GANNETT/DETROIT NEWS SURVEY ASKS: WHO SPEAKS FOR BLACK AMERICA?
GANNETT/DETROIT NEWS SURVEY ASKS: WHO SPEAKS FOR BLACK AMERICA? DETROIT, Feb. 21 /PRNewswire/ -- In the 1950s and 1960s, at the zenith of the movement for equality, black Americans turned to the civil rights organizations to express their needs and push their agenda for change. Due to the agitation, advocacy and vision of the National Association for the Advancement of Colored People, the National Urban League, the Southern Christian Leadership Conference, and the Congress on Racial Equality, valuable rights were won. These are the groups that obtained for blacks the right to vote, sit at the front of the bus, use public restrooms, and attend previously segregated schools and live in the neighborhoods of their choice. But today, according to a landmark survey by The Detroit News and Gannett News Service, black Americans feel the groups that won historic rights for them are failing to meet their most pressing needs. Now, blacks say if the groups are to remain viable they must move beyond civil rights and develop an agenda that targets the immediate threats of drugs, crime, economic empowerment and deteriorating families. In a three-part series beginning Sunday, Feb. 23, The News explores: -- Where civil rights groups are succeeding and failing, the makeup of their membership, and their graying leadership. -- The next generation of leaders, the role of groups such as the Nation of Islam, and renegade branches of the traditional groups and leaders like New York's Al Sharpton. -- The black middle class at a crossroads, black women filling the void, and the young and disillusioned. -0- 2/21/92 /CONTACT: Anne Musial of the Detroit Newspaper Agency, 313-223-4771/ (GCI) CO: The Detroit News; Gannett News Service ST: Michigan IN: PUB SU:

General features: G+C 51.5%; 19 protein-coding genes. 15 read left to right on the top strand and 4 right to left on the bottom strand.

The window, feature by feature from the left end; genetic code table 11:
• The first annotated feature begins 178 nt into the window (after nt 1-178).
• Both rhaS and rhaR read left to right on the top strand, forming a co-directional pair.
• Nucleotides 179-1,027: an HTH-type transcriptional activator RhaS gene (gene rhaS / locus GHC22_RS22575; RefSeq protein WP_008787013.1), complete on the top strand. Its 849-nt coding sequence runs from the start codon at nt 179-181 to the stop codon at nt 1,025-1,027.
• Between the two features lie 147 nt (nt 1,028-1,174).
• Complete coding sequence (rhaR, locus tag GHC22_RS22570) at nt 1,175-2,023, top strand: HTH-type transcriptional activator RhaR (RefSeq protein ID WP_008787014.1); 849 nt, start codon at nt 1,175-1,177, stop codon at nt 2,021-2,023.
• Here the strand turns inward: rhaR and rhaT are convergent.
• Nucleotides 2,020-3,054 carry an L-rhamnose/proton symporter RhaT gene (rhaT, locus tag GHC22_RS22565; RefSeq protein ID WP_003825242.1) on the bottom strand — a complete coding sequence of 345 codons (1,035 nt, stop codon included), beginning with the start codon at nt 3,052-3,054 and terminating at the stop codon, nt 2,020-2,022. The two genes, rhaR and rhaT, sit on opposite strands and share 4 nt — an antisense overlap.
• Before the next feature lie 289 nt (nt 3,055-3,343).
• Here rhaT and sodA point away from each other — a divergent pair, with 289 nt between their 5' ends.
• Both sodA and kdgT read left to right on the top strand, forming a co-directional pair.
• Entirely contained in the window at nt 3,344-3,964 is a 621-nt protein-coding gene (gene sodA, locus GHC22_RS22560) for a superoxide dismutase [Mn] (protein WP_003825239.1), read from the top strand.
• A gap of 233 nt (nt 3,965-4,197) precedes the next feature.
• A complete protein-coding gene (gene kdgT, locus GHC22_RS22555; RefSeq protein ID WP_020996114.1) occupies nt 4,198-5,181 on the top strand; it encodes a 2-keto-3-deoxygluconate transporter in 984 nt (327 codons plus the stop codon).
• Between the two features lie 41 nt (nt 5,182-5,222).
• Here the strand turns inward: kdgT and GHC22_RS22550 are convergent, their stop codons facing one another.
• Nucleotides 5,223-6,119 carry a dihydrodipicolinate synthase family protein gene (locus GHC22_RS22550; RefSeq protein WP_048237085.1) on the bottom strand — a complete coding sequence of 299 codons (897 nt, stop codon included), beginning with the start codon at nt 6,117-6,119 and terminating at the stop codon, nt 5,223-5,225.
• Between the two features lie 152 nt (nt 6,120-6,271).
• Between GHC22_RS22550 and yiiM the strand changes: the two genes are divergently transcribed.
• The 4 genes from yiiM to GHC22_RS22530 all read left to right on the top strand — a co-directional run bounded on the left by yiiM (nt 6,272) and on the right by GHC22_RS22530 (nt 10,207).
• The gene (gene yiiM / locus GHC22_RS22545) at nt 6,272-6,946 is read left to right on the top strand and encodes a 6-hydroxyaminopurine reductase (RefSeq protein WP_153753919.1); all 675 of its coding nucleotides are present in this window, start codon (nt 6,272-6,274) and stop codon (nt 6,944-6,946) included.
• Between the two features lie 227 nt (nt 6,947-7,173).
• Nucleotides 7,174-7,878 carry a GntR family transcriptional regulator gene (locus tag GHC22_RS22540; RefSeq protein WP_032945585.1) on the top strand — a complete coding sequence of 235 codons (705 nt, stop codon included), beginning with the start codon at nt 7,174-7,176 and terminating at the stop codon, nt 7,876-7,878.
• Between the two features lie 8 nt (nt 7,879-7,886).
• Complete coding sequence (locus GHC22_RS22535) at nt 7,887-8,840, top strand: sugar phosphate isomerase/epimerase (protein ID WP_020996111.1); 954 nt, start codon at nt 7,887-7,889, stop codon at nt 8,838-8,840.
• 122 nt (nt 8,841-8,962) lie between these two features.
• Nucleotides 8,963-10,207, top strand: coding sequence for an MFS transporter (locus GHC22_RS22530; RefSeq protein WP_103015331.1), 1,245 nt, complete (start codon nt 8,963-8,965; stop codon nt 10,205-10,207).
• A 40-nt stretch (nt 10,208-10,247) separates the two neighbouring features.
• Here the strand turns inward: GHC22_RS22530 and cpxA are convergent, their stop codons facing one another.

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|Date:||Feb 21, 1992|
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